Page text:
Shires’s concept to kind the Highwomen was a direct results of realizing, whereas listening to numerous hours of nation radio on tour, how few feminine artists obtained airplay. (There’s an exquisite video on-line of her calling a station supervisor to ask why he’s not taking part in extra ladies.)
When Rothman, who makes use of they/them pronouns, got here to Nashville to supply the document, they noticed Shires change into the same mode, correcting individuals who misgendered them and drawing consideration to gender-segregated services. “Over two or three months, all of a sudden the bathrooms in restaurants and the recording studios were changing to gender-neutral,” Rothman mentioned. “She really went around town and schooled everybody, which was kind of amazing. She really made it feel welcoming and like not a big deal.”
AS A SONGWRITER Shires’s musical influences are remarkably diversified. On Twitter she identifies as a “Disciple of Leonard Cohen” (she additionally does a hell of an “I’m Your Man” cover) and posts about her admiration of Kendrick Lamar. Mixed metaphors make her pores and skin crawl; principally anybody who appreciates the infinite energy of a well-chosen phrase, she mentioned, is all proper by her.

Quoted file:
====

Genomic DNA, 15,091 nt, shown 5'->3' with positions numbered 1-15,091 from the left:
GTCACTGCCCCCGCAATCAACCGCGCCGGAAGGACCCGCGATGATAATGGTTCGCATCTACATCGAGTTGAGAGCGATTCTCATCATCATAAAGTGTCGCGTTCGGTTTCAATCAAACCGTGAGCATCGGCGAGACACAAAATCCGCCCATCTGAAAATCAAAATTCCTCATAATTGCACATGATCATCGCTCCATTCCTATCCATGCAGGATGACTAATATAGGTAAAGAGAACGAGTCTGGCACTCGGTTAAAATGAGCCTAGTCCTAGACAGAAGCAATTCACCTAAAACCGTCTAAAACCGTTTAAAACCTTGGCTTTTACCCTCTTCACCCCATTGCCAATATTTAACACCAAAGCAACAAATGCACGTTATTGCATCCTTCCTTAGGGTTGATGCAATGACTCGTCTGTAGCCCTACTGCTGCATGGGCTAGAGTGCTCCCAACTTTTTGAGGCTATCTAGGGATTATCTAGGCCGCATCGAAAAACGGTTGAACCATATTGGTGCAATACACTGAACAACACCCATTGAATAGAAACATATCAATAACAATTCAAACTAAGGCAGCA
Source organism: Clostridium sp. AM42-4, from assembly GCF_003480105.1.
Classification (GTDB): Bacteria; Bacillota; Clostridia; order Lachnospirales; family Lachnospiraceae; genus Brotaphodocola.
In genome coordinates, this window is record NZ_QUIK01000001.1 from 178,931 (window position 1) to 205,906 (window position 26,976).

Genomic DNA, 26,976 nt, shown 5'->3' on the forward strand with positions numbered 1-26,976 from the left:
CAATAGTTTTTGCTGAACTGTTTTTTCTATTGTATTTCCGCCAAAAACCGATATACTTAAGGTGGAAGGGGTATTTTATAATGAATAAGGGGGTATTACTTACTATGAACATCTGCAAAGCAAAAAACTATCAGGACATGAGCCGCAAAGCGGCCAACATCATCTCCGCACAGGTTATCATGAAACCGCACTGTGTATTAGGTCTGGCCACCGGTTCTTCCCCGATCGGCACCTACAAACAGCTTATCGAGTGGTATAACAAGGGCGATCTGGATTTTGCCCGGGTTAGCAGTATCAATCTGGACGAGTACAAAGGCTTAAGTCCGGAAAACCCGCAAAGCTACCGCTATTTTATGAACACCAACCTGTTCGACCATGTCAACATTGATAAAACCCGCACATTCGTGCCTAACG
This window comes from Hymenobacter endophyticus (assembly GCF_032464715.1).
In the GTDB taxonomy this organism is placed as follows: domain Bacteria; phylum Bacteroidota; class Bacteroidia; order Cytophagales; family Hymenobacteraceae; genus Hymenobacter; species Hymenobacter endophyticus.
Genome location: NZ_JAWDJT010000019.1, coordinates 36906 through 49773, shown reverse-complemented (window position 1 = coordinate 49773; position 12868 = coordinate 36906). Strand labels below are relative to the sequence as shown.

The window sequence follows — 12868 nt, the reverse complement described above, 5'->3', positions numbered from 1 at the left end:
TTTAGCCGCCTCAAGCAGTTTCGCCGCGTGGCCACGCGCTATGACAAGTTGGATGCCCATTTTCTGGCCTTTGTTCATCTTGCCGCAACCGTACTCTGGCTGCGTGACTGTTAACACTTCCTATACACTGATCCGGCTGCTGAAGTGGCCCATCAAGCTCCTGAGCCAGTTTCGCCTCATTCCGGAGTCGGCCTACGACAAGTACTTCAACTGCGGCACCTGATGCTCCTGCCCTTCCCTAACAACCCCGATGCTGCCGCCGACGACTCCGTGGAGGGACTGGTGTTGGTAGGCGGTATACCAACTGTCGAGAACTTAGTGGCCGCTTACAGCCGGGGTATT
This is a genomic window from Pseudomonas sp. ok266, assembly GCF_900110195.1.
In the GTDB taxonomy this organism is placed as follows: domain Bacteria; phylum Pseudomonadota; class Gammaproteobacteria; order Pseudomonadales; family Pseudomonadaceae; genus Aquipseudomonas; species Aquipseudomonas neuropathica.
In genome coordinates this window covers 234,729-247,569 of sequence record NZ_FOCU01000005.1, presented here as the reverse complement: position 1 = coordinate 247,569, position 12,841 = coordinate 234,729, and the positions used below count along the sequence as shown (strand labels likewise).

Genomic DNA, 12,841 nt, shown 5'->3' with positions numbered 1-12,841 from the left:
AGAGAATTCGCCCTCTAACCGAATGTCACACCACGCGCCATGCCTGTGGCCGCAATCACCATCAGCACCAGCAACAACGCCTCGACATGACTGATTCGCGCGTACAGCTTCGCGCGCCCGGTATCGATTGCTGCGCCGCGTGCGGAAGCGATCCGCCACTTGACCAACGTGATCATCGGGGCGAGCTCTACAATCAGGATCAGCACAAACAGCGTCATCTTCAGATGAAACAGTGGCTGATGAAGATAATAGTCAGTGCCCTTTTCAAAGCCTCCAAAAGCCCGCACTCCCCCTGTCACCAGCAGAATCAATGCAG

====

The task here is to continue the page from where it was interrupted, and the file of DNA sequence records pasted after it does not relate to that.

In 2011, she enrolled in a graduate program at Sewanee: The University of the South to get an M.F.A. in poetry. “I just needed more tools in the toolbox,” Shires mentioned. But she believes that the diploma, which she completed in 2017 after taking a while off to have Mercy, helped her turn into a extra exact author, higher capable of seize what’s “vague about emotions and the human experience with as much accuracy as possible,” as she put it.
That actually contains the robust stuff. While there are just a few upbeat numbers on “Take It Like a Man,” which is out July 29, a misty melancholy hangs over the majority of the document.